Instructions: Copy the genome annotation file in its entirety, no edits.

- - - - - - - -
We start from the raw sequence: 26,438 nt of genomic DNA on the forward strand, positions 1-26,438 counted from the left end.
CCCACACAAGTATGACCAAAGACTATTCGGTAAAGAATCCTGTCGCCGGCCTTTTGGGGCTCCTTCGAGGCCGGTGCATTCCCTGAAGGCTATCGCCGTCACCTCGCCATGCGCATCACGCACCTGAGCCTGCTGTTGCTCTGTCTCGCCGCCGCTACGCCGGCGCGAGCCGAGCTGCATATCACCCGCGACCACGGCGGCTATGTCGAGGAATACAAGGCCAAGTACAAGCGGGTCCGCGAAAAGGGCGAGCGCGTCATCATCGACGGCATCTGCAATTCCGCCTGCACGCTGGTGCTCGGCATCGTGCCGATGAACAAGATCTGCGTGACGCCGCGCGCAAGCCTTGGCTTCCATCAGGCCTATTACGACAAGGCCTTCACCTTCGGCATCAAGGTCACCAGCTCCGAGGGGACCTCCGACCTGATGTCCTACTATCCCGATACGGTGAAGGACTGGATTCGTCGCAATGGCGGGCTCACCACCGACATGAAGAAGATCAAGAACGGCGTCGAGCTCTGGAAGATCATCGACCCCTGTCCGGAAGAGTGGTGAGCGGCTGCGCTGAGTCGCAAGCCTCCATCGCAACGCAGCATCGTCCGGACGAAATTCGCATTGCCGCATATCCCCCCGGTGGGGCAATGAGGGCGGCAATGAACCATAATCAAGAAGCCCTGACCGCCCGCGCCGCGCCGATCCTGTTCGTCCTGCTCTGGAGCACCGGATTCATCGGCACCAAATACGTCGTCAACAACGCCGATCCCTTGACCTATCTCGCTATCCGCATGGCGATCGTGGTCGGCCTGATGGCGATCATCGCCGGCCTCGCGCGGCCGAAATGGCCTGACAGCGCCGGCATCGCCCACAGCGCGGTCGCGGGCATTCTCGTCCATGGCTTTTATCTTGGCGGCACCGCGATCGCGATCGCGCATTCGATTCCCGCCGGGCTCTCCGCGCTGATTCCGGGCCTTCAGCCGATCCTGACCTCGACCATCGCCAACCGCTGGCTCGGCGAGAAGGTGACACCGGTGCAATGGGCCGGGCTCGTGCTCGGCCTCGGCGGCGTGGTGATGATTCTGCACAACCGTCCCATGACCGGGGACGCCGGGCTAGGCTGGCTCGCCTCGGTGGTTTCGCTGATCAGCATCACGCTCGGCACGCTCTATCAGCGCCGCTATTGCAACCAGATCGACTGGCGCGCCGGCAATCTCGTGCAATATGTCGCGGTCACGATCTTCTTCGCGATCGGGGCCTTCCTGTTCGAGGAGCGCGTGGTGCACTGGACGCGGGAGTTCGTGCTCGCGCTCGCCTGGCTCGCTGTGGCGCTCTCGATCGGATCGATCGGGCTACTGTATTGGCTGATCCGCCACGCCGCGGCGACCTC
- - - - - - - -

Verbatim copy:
We start from the raw sequence: 26,438 nt of genomic DNA on the forward strand, positions 1-26,438 counted from the left end.
CCCACACAAGTATGACCAAAGACTATTCGGTAAAGAATCCTGTCGCCGGCCTTTTGGGGCTCCTTCGAGGCCGGTGCATTCCCTGAAGGCTATCGCCGTCACCTCGCCATGCGCATCACGCACCTGAGCCTGCTGTTGCTCTGTCTCGCCGCCGCTACGCCGGCGCGAGCCGAGCTGCATATCACCCGCGACCACGGCGGCTATGTCGAGGAATACAAGGCCAAGTACAAGCGGGTCCGCGAAAAGGGCGAGCGCGTCATCATCGACGGCATCTGCAATTCCGCCTGCACGCTGGTGCTCGGCATCGTGCCGATGAACAAGATCTGCGTGACGCCGCGCGCAAGCCTTGGCTTCCATCAGGCCTATTACGACAAGGCCTTCACCTTCGGCATCAAGGTCACCAGCTCCGAGGGGACCTCCGACCTGATGTCCTACTATCCCGATACGGTGAAGGACTGGATTCGTCGCAATGGCGGGCTCACCACCGACATGAAGAAGATCAAGAACGGCGTCGAGCTCTGGAAGATCATCGACCCCTGTCCGGAAGAGTGGTGAGCGGCTGCGCTGAGTCGCAAGCCTCCATCGCAACGCAGCATCGTCCGGACGAAATTCGCATTGCCGCATATCCCCCCGGTGGGGCAATGAGGGCGGCAATGAACCATAATCAAGAAGCCCTGACCGCCCGCGCCGCGCCGATCCTGTTCGTCCTGCTCTGGAGCACCGGATTCATCGGCACCAAATACGTCGTCAACAACGCCGATCCCTTGACCTATCTCGCTATCCGCATGGCGATCGTGGTCGGCCTGATGGCGATCATCGCCGGCCTCGCGCGGCCGAAATGGCCTGACAGCGCCGGCATCGCCCACAGCGCGGTCGCGGGCATTCTCGTCCATGGCTTTTATCTTGGCGGCACCGCGATCGCGATCGCGCATTCGATTCCCGCCGGGCTCTCCGCGCTGATTCCGGGCCTTCAGCCGATCCTGACCTCGACCATCGCCAACCGCTGGCTCGGCGAGAAGGTGACACCGGTGCAATGGGCCGGGCTCGTGCTCGGCCTCGGCGGCGTGGTGATGATTCTGCACAACCGTCCCATGACCGGGGACGCCGGGCTAGGCTGGCTCGCCTCGGTGGTTTCGCTGATCAGCATCACGCTCGGCACGCTCTATCAGCGCCGCTATTGCAACCAGATCGACTGGCGCGCCGGCAATCTCGTGCAATATGTCGCGGTCACGATCTTCTTCGCGATCGGGGCCTTCCTGTTCGAGGAGCGCGTGGTGCACTGGACGCGGGAGTTCGTGCTCGCGCTCGCCTGGCTCGCTGTGGCGCTCTCGATCGGATCGATCGGGCTACTGTATTGGCTGATCCGCCACGCCGCGGCGACCTC